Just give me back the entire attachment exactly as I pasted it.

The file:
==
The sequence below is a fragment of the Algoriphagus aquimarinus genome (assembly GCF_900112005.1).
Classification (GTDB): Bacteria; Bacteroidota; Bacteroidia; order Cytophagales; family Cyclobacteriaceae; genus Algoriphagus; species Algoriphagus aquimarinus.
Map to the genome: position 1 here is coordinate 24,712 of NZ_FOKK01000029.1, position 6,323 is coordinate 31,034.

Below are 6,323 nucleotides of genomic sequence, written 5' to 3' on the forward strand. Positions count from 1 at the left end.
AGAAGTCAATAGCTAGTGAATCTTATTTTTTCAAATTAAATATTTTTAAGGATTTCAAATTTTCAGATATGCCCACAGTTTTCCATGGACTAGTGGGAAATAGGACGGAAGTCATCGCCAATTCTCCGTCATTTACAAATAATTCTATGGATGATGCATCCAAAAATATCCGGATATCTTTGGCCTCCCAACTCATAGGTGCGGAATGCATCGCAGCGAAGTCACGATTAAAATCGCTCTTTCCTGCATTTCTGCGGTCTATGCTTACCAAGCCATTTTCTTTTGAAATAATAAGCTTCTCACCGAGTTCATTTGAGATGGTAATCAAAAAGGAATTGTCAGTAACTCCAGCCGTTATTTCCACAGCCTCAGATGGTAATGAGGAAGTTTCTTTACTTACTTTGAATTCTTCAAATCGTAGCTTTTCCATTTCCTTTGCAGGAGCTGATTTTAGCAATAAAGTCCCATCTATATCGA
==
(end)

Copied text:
The sequence below is a fragment of the Algoriphagus aquimarinus genome (assembly GCF_900112005.1).
Classification (GTDB): Bacteria; Bacteroidota; Bacteroidia; order Cytophagales; family Cyclobacteriaceae; genus Algoriphagus; species Algoriphagus aquimarinus.
Map to the genome: position 1 here is coordinate 24,712 of NZ_FOKK01000029.1, position 6,323 is coordinate 31,034.

Below are 6,323 nucleotides of genomic sequence, written 5' to 3' on the forward strand. Positions count from 1 at the left end.
AGAAGTCAATAGCTAGTGAATCTTATTTTTTCAAATTAAATATTTTTAAGGATTTCAAATTTTCAGATATGCCCACAGTTTTCCATGGACTAGTGGGAAATAGGACGGAAGTCATCGCCAATTCTCCGTCATTTACAAATAATTCTATGGATGATGCATCCAAAAATATCCGGATATCTTTGGCCTCCCAACTCATAGGTGCGGAATGCATCGCAGCGAAGTCACGATTAAAATCGCTCTTTCCTGCATTTCTGCGGTCTATGCTTACCAAGCCATTTTCTTTTGAAATAATAAGCTTCTCACCGAGTTCATTTGAGATGGTAATCAAAAAGGAATTGTCAGTAACTCCAGCCGTTATTTCCACAGCCTCAGATGGTAATGAGGAAGTTTCTTTACTTACTTTGAATTCTTCAAATCGTAGCTTTTCCATTTCCTTTGCAGGAGCTGATTTTAGCAATAAAGTCCCATCTATATCGA